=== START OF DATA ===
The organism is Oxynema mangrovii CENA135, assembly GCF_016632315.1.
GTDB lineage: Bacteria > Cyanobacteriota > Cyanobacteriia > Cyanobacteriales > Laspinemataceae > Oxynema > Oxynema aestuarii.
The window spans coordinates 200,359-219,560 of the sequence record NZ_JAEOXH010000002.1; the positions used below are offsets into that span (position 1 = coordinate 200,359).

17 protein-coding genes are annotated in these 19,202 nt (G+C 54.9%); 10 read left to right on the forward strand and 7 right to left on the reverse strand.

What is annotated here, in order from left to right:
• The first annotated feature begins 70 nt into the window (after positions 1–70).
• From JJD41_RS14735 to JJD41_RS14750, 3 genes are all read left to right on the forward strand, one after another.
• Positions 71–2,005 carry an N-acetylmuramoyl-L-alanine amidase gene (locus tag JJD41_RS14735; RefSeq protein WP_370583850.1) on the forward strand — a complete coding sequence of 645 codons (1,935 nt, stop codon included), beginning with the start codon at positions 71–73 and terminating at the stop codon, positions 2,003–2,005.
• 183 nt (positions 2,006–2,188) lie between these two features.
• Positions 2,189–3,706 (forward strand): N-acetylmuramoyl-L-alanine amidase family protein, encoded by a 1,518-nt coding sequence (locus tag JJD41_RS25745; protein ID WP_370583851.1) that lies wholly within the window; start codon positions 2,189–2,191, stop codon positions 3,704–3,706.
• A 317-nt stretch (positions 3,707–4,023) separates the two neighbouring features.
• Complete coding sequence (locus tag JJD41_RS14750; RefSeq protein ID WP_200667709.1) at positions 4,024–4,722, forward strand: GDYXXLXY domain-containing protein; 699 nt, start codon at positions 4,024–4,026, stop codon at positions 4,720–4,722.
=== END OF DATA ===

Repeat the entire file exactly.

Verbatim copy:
The organism is Oxynema mangrovii CENA135, assembly GCF_016632315.1.
GTDB lineage: Bacteria > Cyanobacteriota > Cyanobacteriia > Cyanobacteriales > Laspinemataceae > Oxynema > Oxynema aestuarii.
The window spans coordinates 200,359-219,560 of the sequence record NZ_JAEOXH010000002.1; the positions used below are offsets into that span (position 1 = coordinate 200,359).

17 protein-coding genes are annotated in these 19,202 nt (G+C 54.9%); 10 read left to right on the forward strand and 7 right to left on the reverse strand.

What is annotated here, in order from left to right:
• The first annotated feature begins 70 nt into the window (after positions 1–70).
• From JJD41_RS14735 to JJD41_RS14750, 3 genes are all read left to right on the forward strand, one after another.
• Positions 71–2,005 carry an N-acetylmuramoyl-L-alanine amidase gene (locus tag JJD41_RS14735; RefSeq protein WP_370583850.1) on the forward strand — a complete coding sequence of 645 codons (1,935 nt, stop codon included), beginning with the start codon at positions 71–73 and terminating at the stop codon, positions 2,003–2,005.
• 183 nt (positions 2,006–2,188) lie between these two features.
• Positions 2,189–3,706 (forward strand): N-acetylmuramoyl-L-alanine amidase family protein, encoded by a 1,518-nt coding sequence (locus tag JJD41_RS25745; protein ID WP_370583851.1) that lies wholly within the window; start codon positions 2,189–2,191, stop codon positions 3,704–3,706.
• A 317-nt stretch (positions 3,707–4,023) separates the two neighbouring features.
• Complete coding sequence (locus tag JJD41_RS14750; RefSeq protein ID WP_200667709.1) at positions 4,024–4,722, forward strand: GDYXXLXY domain-containing protein; 699 nt, start codon at positions 4,024–4,026, stop codon at positions 4,720–4,722.